BY CIAN MOLLOY IN DUBLIN
VICTIMS of clerical child sexual abuse in the Archdiocese of Dublin have said they are close to despair because the Church will not take full responsibility for covering up the abuse.
Clergy abuse survivors Archbishop Diarmuid Martin of Dublin to discuss the outcome of the meeting of Irish bishops with Pope Benedict XVI and senior officials from the Roman Curia. The Vatican meeting reviewed a November report by an independent commission that investigated how the Dublin archdiocese handled complaints of clerical child sexual abuse between 1975 and 2004.
The commission, led by Judge Yvonne Murphy, “found that the Church deliberately covered up allegations of child abuse, but the only senior person who seems to accept that is Archbishop Martin”, said Maeve Lewis, director of the One in Four abuse survivors’ group.
She said that in the statement issued by the Vatican the Pope only accepted “the failure of Irish Church authorities for many years to act effectively in dealing with cases involving the sexual abuse of young people by some Irish clergy and religious”.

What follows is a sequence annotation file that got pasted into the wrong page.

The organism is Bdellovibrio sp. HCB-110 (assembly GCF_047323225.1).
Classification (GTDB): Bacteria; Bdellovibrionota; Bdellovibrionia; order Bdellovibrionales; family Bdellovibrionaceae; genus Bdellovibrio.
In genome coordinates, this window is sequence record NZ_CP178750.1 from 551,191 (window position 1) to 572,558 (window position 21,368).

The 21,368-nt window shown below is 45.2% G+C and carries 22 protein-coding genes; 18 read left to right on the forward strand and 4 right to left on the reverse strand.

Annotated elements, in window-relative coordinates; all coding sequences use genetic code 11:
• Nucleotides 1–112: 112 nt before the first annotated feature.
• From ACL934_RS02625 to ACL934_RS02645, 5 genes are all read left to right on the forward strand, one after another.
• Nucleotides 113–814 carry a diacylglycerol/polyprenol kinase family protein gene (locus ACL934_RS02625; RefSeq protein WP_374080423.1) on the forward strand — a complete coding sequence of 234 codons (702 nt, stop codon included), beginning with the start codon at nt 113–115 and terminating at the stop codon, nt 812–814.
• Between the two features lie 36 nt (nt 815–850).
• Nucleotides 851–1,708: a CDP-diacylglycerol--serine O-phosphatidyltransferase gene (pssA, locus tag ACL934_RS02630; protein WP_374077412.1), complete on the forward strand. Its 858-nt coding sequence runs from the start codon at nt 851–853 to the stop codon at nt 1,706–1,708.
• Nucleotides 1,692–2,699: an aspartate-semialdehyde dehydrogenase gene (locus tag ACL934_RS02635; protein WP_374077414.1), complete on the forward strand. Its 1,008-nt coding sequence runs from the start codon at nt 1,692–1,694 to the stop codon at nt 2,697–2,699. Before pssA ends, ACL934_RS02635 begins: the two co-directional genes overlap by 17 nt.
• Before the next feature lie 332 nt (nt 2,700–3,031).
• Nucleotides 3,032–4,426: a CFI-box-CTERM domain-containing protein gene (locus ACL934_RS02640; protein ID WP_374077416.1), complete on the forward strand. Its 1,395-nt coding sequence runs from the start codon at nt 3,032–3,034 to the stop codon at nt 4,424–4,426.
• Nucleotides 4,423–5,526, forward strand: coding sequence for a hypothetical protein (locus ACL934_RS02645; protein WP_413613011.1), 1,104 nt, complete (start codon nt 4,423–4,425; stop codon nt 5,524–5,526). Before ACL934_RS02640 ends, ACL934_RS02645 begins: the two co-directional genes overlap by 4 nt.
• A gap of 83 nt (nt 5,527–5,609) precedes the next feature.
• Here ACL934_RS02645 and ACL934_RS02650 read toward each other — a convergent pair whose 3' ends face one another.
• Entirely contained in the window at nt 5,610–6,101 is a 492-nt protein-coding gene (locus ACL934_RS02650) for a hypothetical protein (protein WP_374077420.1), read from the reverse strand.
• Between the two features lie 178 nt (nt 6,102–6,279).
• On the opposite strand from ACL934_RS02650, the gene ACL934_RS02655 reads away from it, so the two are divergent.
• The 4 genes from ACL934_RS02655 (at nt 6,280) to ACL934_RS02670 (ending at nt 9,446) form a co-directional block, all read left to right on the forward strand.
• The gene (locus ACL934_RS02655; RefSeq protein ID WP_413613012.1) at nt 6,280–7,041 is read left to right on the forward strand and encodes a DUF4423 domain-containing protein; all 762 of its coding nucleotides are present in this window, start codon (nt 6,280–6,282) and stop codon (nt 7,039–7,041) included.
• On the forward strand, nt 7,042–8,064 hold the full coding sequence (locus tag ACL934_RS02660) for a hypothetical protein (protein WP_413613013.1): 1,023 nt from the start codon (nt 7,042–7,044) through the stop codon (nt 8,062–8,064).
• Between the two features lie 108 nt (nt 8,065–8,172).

“That is not good enough,” she said, adding that the abuse victims want “complete acceptance by the Pope of the findings of the Murphy report”. “Archbishop Martin also told us that there was a chance that the Pope wouldn’t accept the resignations of the three auxiliary bishops named in the report who have offered him their resignation. If that would happen, the victims would find it unbelievable, they really would despair,” she added.
Four bishops criticised in the Murphy report have offered their resignations, but so far the Pope has officially accepted only one of them.
Asked about the idea of the Pope meeting survivors Miss Lewis said: “Without a meaningful dialogue it’s hopeless. The Pope would have to listen to survivors and accept what they say before there could be some kind of reconciliation, but that seems to be an unlikely proposition given the way meetings between the Pope and survivors of clerical abuse were handled in Australia and the US.” Another victim, Marie Collins, told RTÉ News that she was “totally depressed by what transpired at the meeting” with the Dublin archbishop, who, she said, “seemed like a defeated man. He told us he had passed on our concerns to the Pontiff, but that none of them were addressed.” Miss Collins said she was disappointment by the Vatican statement about the papal meeting, which she branded “pathetic”.